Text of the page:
On Monday at 5:30 p.m., members of the Colorado Springs NAACPchapter will be conducting a prayer vigil for "a living wage and civil and human rights in solidarity with working families, public employees and union members across Colorado and the country." They will be gathering on the west side of City Hall, at the corner of Nevada Avenue and Kiowa Street.
There is plenty of need for prayer — and essential reform — to support Colorado's poor and working class as we found in this week's cover story by J. Adrian Stanley.
And there's no guarantee of finding even a minimum-wage job in this economy. In February, according to the Bureau of Labor Statistics, unemployment in the Colorado Springs area hit 10.5 percent, meaning around 32,000 people are without jobs here.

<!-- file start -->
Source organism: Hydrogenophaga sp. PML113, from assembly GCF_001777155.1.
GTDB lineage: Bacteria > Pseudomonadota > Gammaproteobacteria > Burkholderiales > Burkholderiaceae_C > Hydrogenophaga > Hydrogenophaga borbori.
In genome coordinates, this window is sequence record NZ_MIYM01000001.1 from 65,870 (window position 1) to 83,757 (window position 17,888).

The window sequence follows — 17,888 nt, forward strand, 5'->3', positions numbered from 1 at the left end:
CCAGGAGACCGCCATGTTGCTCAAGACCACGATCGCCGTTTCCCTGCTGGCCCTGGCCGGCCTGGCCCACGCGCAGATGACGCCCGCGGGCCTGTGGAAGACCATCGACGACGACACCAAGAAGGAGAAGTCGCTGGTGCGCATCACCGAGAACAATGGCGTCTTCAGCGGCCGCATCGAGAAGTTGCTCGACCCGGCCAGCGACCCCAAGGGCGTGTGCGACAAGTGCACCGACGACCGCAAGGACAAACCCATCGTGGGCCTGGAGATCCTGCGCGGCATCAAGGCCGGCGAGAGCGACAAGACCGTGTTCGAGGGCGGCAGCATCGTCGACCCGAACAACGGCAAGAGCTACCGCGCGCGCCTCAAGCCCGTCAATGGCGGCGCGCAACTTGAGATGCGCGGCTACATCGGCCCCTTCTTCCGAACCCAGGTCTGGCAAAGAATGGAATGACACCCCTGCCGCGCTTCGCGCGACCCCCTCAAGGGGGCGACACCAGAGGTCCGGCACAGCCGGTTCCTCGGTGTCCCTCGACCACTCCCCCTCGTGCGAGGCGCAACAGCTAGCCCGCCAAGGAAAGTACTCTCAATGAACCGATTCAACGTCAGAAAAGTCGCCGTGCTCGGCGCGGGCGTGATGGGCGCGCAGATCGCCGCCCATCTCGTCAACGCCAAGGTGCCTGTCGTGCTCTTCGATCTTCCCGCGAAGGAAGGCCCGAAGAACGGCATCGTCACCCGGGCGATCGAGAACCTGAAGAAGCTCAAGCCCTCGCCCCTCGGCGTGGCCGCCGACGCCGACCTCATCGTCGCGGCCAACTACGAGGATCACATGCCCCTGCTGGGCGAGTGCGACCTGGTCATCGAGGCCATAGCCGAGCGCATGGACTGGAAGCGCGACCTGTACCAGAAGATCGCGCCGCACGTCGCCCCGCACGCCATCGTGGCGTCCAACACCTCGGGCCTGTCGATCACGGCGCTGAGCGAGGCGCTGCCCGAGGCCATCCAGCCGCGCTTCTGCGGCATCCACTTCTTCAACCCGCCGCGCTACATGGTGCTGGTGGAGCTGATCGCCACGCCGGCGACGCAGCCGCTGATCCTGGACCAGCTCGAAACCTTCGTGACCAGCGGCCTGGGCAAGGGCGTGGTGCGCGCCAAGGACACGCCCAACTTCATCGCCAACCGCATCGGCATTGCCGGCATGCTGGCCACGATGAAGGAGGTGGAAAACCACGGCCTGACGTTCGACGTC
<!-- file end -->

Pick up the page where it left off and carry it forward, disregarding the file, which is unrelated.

Colorado Springs is definitely not alone in the grim reality facing the lower clsases, as the New York Times reported yesterday.
The Labor Department will release its monthly snapshot of the job market on Friday, and economists expect it to show that the nation’s employers added about 190,000 jobs in March. With an unemployment rate that has been stubbornly stuck near 9 percent, those workers could be considered lucky.
But many of the jobs being added in retail, hospitality and home health care, to name a few categories, are unlikely to pay enough for workers to cover the cost of fundamentals like housing, utilities, food, health care, transportation and, in the case of working parents, child care.